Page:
Sweet Disorder and the Carefully Careless: Ideas, Faces and Places (2022) – review
– Eric Parry and Robin Webster
Reviews by Robin Webster and Eric Parry, and notes from Celia Scott.
The opening of the exhibition and symposium about the architect Robert (Bob) Maxwell and the sculptor Celia Scott was held in the elegant home of the Irish Architectural Archive, at 45 Merrion Square in Dublin. The focus of the exhibition is a group of fourteen busts by Scott, which are arranged in the centre of two rooms on the first floor, occupying the space like a jury of Roman senators. On the walls surrounding them are panels of illustrations and text on the life of Maxwell, Scott’s husband, and each bust gazes at the section most pertinent to their own part and influence in it. The subjects of the busts are important architects, theorists and teachers, each of whom played a significant role in the architecture of the late-twentieth century. Some of them were also present in the flesh at the opening. The panels on the walls describe the work and life of Maxwell as architect, theorist, critic, author and teacher, and range from his early work at the LCC and the Festival Hall, to his teaching at the AA, the Bartlett and Princeton, and his critical writings about the work of his contemporaries.
Scott is both an architect and sculptor, having trained as an architect at the Bartlett, University College London, (where she first met Maxwell) and practised as an architect in the UK and in the USA. Her career as a sculptor ranges over some forty years, although she gained an MA in Fine Art at the City and Guilds School of Fine Art as late as 2015, winning the Harriet Anstruther Prize there. Her work has been exhibited widely and internationally, with her sculptures being held in a number of public and private collections.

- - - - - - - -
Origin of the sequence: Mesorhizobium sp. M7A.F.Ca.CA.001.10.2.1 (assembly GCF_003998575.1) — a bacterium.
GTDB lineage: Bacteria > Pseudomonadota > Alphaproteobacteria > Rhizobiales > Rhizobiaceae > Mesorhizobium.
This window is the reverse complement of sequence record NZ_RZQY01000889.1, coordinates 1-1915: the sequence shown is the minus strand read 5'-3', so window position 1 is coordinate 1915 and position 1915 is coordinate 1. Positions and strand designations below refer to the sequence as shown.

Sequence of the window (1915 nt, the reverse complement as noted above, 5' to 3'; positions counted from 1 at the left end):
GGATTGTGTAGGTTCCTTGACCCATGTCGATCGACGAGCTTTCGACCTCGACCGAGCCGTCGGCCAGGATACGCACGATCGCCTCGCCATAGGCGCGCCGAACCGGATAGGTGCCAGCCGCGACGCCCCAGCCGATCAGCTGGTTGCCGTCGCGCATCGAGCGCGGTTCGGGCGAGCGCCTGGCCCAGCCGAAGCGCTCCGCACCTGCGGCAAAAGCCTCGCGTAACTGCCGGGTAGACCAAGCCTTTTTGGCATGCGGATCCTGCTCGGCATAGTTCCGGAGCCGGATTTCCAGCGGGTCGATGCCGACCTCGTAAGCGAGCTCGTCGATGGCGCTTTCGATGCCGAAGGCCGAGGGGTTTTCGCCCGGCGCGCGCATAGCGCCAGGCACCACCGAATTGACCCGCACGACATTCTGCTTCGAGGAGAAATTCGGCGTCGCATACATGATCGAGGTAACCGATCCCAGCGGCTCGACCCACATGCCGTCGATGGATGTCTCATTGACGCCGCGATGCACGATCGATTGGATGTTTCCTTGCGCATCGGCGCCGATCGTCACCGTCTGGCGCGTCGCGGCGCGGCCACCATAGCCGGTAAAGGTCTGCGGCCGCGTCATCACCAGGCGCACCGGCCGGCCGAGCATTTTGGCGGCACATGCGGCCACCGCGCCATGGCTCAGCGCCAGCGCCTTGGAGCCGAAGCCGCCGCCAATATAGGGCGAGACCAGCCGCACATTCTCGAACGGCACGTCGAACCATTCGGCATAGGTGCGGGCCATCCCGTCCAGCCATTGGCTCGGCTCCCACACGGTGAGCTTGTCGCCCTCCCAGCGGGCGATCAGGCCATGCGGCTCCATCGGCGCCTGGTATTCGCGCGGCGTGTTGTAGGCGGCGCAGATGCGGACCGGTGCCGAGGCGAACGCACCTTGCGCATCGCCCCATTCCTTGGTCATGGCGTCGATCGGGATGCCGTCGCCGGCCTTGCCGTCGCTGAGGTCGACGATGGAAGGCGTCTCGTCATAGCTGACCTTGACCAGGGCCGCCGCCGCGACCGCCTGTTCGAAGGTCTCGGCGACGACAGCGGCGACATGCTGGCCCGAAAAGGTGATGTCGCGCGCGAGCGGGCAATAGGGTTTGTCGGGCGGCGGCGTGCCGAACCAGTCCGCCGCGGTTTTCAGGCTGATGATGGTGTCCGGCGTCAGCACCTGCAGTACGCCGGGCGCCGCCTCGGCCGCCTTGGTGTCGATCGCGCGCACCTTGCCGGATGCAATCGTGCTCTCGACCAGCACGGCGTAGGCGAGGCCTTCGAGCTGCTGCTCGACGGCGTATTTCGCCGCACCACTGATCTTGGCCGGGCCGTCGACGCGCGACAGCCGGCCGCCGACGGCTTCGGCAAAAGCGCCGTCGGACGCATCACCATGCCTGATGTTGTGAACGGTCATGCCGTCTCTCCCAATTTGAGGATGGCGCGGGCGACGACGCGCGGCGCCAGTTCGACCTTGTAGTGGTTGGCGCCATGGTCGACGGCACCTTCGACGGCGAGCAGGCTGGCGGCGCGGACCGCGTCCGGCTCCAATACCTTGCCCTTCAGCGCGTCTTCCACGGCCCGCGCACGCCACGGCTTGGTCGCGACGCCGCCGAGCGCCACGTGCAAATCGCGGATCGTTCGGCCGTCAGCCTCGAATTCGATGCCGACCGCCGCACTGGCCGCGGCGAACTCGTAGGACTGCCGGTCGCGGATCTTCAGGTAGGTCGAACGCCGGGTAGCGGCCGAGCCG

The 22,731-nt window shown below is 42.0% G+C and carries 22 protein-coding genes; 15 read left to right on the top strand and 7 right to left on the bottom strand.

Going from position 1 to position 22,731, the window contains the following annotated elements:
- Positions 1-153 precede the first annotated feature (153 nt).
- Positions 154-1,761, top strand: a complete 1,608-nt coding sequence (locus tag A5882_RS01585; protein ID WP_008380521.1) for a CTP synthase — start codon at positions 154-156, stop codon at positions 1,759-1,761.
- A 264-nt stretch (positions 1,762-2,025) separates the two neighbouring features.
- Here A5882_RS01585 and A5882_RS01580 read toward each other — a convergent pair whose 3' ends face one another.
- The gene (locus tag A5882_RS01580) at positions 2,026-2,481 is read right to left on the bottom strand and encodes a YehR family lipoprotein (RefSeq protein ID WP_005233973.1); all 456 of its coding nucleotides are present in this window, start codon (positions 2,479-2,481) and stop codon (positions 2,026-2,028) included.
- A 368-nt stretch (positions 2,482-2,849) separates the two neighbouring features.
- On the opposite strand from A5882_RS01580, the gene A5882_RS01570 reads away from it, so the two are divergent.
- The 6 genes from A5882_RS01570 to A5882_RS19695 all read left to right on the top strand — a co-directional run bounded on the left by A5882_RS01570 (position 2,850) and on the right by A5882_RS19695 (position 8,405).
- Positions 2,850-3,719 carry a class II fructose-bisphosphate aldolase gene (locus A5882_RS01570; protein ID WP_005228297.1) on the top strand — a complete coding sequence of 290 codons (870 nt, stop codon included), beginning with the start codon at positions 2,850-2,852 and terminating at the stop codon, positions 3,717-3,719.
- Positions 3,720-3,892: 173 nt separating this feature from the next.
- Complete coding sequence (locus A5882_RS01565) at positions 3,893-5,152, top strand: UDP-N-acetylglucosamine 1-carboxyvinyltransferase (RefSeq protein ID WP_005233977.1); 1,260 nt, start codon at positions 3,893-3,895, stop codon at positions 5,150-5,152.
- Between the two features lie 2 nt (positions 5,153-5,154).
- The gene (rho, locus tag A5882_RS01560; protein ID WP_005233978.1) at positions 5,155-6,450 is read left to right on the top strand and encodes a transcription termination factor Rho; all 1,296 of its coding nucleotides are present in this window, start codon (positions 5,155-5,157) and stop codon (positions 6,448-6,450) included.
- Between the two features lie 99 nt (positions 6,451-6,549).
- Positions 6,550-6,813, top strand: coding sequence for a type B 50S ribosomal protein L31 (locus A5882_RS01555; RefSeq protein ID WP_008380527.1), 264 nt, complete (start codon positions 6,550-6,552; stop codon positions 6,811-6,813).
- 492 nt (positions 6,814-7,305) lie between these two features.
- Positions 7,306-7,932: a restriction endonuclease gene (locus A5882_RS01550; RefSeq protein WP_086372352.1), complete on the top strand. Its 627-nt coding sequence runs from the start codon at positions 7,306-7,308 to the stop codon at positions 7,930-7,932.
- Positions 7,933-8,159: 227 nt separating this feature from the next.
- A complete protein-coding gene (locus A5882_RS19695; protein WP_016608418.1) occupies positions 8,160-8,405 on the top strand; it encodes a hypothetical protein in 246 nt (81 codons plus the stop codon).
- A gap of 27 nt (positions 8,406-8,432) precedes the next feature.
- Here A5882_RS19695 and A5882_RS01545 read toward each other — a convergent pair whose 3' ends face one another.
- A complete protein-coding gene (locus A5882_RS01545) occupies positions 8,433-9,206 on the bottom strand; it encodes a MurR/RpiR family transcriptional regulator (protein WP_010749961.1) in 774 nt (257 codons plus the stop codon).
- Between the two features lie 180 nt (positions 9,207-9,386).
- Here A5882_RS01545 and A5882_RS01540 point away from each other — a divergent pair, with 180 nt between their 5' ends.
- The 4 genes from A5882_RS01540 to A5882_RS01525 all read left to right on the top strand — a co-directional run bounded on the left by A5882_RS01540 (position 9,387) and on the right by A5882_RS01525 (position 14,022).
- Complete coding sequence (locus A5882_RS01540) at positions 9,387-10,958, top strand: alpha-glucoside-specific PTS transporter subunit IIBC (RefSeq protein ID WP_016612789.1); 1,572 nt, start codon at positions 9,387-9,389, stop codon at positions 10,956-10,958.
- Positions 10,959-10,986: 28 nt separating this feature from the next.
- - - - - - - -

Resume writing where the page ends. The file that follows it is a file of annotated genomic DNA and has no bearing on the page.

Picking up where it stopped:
The busts are mostly at the same scale, close to life size, although that of Jim Stirling is slightly larger, cast in bronze and with a dominant presence, while that of Colin Rowe is much smaller, and is perched on the mantelpiece observing the scene like a small cat.* Some of the sculptures are dark, in bronze or with a bronze-like patina, while others are left in white plaster, with occasional faint colouring. The focus of the busts is very much on the character of the individual as evidenced in their facial expressions: they are classical in form, and there is no violent structural or abstract reinterpretation such as one might find with Picasso or Giacometti, nor are they particularly concerned with the tactile qualities of the clay they are formed with, like sculptures by Epstein or Schott. These are people who Scott knew well, and she has reproduced their solid likenesses with a very subtle emphasis expressing their character: for example, the head of M J Long is very straightforward and modestly but plainly challenging, as she was in life, while the head of Alan Colquhoun, the architect and philosopher, is sharply defined in a way that represents his thoughtful and critical nature. Leo Krier, the architectural polemicist, is very striking and has a slightly elongated likeness with a shock of snake-like hair like Circe’s.